I’ve blogged before about a website called Klout. It’s really…interesting. Basically, using all kinds of math things like probably calculus (it’s got to be good for something), Klout stalks you with your permission and finds out how much you post on Facebook and Twitter and other places. Then it stalks all your friends on Facebook and Twitter et al. It’s amazing how Klout can do all that stalking without even moving a muscle. It’s like that guy who can move the table cloth so fast you never even saw him do it.
After snatching up all this private information even faster than Homeland Security can do it, Klout figures out how popular you are. This would have been really useful in high school because then I could have told a few people that they were really not as “all that” as they thought they were. Yes, we used the phrase “all that” when I was fifteen.
Best of all, Klout then takes it upon its stalker-self to tell you how important you are about specific things. It’s all based on you and your friends and everything you talk about. And calculus.
So it made sense when Klout thought I was pretty popular about things like writing and authors and ebooks. I somehow got picked to be important about the Icelandic Volcano back when it erupted and closed down Europe, but I haven’t talked about that much lately. Well, until today.
But Klout has now decided that I am quite influential about a whole new topic.
Yes, I am influential about rabies. I wrote one lousy blog post about creative ways you might go about catching rabies and I’ve been branded as a sexual rabies expert. I clearly remember mentioning SEVERAL TIMES in that blog post that I don’t know squat about rabies and that I had to Google it. I ended up with more questions about rabies than I even started with. But now the whole internet knows I’m a rabies expert.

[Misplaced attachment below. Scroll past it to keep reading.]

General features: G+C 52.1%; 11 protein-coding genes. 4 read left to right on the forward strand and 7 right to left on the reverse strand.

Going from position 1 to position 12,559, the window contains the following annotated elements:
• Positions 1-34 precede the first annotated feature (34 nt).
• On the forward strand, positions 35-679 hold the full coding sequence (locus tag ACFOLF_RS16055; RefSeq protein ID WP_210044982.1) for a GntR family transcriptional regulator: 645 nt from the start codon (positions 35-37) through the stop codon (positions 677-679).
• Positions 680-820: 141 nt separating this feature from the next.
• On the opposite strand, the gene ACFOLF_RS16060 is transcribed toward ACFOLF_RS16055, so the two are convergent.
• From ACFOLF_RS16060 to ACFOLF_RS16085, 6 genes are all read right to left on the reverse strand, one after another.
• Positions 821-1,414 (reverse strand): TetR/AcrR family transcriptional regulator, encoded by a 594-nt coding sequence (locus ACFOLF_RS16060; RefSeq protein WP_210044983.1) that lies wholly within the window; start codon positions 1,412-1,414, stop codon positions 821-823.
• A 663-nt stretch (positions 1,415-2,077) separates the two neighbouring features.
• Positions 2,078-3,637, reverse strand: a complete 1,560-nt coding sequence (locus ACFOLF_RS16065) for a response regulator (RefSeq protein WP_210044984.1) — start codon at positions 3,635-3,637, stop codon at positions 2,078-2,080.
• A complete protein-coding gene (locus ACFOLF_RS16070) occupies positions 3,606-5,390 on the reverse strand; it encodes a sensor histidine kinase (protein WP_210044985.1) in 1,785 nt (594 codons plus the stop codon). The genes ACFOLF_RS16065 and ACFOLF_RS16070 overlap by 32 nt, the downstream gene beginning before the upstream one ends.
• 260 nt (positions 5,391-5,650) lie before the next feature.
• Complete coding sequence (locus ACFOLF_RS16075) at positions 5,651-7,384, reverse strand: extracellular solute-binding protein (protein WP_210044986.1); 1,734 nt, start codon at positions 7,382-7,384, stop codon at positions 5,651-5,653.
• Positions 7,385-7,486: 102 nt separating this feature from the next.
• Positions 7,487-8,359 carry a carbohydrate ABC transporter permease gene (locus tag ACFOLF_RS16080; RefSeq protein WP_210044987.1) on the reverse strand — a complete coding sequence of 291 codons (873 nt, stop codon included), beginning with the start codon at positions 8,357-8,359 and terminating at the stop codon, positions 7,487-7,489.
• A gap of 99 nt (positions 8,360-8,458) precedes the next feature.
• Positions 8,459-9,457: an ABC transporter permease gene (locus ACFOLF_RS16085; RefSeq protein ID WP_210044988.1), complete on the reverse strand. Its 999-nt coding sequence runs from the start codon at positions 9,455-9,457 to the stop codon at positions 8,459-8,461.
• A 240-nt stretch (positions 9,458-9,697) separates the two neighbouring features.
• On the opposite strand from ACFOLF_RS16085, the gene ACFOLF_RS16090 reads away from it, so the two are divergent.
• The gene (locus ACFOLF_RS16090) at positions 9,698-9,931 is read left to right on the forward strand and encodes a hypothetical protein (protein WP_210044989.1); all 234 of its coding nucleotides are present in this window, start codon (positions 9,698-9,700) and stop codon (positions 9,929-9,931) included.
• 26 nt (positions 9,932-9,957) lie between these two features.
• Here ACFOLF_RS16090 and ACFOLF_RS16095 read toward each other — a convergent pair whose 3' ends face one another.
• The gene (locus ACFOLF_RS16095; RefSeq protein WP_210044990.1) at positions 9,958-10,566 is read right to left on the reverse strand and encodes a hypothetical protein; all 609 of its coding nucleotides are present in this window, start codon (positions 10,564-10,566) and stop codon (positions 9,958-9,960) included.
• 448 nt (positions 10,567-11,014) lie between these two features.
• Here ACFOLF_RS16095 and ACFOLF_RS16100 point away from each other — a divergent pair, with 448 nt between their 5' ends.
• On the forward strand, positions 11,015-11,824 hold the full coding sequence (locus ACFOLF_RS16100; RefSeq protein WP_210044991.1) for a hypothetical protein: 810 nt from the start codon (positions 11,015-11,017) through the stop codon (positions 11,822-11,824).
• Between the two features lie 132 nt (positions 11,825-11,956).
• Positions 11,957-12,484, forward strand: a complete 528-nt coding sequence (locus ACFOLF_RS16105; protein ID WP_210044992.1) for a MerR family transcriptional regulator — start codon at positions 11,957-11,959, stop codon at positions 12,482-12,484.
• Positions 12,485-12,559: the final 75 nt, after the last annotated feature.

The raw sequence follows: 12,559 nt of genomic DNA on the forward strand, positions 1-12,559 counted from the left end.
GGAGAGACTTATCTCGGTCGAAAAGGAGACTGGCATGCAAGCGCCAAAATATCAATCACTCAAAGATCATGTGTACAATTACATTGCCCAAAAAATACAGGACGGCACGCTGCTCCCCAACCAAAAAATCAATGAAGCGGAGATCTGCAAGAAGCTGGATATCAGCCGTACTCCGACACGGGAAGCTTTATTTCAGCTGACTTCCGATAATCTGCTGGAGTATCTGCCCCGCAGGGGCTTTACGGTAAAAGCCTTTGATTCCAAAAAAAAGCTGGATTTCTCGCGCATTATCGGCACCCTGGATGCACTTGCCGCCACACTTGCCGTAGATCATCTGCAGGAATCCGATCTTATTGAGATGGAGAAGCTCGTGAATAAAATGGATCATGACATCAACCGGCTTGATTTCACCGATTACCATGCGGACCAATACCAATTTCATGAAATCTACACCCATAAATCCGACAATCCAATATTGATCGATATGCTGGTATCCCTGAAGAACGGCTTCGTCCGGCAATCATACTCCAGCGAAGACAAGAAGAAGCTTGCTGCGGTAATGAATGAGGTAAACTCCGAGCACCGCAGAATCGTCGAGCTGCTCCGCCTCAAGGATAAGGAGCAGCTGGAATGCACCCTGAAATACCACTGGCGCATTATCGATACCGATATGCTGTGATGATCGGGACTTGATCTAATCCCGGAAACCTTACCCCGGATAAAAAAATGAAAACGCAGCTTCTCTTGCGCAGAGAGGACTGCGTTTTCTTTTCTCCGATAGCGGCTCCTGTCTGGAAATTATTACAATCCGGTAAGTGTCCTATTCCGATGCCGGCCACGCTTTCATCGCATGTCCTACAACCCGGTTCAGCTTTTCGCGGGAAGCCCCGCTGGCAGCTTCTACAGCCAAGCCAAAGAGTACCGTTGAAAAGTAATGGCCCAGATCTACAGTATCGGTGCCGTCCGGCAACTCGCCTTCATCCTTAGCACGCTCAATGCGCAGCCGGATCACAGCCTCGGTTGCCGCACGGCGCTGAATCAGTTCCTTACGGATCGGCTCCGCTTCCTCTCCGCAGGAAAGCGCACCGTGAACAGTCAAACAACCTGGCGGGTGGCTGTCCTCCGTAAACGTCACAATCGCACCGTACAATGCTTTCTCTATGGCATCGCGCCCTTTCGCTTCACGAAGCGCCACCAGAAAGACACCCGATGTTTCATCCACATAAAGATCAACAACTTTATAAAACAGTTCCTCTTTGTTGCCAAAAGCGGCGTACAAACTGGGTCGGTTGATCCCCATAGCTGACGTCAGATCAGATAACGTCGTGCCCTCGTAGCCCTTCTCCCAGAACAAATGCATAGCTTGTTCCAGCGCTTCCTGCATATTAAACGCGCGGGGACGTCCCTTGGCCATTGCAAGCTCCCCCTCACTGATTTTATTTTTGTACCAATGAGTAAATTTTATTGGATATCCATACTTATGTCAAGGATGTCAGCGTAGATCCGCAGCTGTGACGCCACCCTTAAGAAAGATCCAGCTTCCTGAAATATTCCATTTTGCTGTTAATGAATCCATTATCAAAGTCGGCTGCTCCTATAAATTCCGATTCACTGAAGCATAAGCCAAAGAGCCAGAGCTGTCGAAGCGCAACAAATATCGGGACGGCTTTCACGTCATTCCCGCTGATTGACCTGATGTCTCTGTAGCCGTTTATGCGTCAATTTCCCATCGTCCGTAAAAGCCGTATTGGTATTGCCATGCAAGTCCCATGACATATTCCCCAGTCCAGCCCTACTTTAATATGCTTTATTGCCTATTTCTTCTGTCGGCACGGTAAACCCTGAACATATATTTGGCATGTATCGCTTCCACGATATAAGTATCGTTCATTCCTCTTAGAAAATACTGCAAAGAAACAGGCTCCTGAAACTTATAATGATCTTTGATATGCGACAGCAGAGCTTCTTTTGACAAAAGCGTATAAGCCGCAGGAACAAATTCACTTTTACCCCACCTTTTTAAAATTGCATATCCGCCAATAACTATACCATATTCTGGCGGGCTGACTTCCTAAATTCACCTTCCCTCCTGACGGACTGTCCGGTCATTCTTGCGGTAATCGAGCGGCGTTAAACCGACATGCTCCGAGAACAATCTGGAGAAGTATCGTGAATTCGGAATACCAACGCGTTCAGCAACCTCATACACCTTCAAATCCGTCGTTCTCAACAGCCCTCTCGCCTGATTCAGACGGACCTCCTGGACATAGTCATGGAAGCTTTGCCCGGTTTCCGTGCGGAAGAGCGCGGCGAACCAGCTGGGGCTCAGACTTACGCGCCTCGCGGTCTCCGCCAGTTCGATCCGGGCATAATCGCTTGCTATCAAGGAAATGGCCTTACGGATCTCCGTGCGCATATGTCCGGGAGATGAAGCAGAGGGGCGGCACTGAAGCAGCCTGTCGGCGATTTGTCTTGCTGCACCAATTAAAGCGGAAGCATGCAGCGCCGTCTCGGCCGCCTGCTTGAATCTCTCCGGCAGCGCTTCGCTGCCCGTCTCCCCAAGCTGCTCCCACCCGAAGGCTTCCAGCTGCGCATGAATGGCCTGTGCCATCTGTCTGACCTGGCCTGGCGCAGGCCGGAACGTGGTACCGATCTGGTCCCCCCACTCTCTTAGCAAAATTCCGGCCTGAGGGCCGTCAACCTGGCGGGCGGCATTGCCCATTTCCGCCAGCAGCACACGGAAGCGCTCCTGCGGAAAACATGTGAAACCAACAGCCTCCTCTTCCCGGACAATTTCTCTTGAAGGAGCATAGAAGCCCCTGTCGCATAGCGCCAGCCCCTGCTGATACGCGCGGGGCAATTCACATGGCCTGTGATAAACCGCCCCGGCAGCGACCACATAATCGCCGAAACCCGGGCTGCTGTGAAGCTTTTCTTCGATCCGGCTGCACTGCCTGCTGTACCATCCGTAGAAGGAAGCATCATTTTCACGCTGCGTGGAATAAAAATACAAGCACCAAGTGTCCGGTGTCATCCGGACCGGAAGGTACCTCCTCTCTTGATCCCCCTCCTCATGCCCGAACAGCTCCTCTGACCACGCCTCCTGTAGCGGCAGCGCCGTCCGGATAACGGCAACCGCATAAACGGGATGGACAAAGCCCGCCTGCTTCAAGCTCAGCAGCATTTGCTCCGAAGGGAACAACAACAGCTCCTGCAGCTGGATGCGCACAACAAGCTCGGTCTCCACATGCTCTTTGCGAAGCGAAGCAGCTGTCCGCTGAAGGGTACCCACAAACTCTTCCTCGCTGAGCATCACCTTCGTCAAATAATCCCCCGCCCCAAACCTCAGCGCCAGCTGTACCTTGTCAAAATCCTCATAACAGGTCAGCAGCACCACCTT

The really sad thing is I had actually emailed Klout and told them I really needed them to list me as being influential about badgers and no, quite frankly, it really wasn’t any of their business WHY I needed that title. They wrote a lovely follow-up email telling me that it really was out of their control and if I wanted to be influential about badgers I would have to talk about them a lot more.
I don’t know anything about badgers. I’ve never seen a badger up close. I do have a dog that is rumored to be quite the anti-Christ of badger bad-assery, but that is the extent of my badger knowledge. I’ve now used the word “badger” in this blog post seven times, if you count my typing the word “badger” to let you know that I was talking about badgers. Wait, nine times.
If repeating a word over and over doesn’t actually make me an official internet expert on badgers (ten times), then nothing ever will. It’s a tactic politicians have been using for years, so maybe it’s not such a bad thing that mindlessly repeating myself won’t get me anywhere.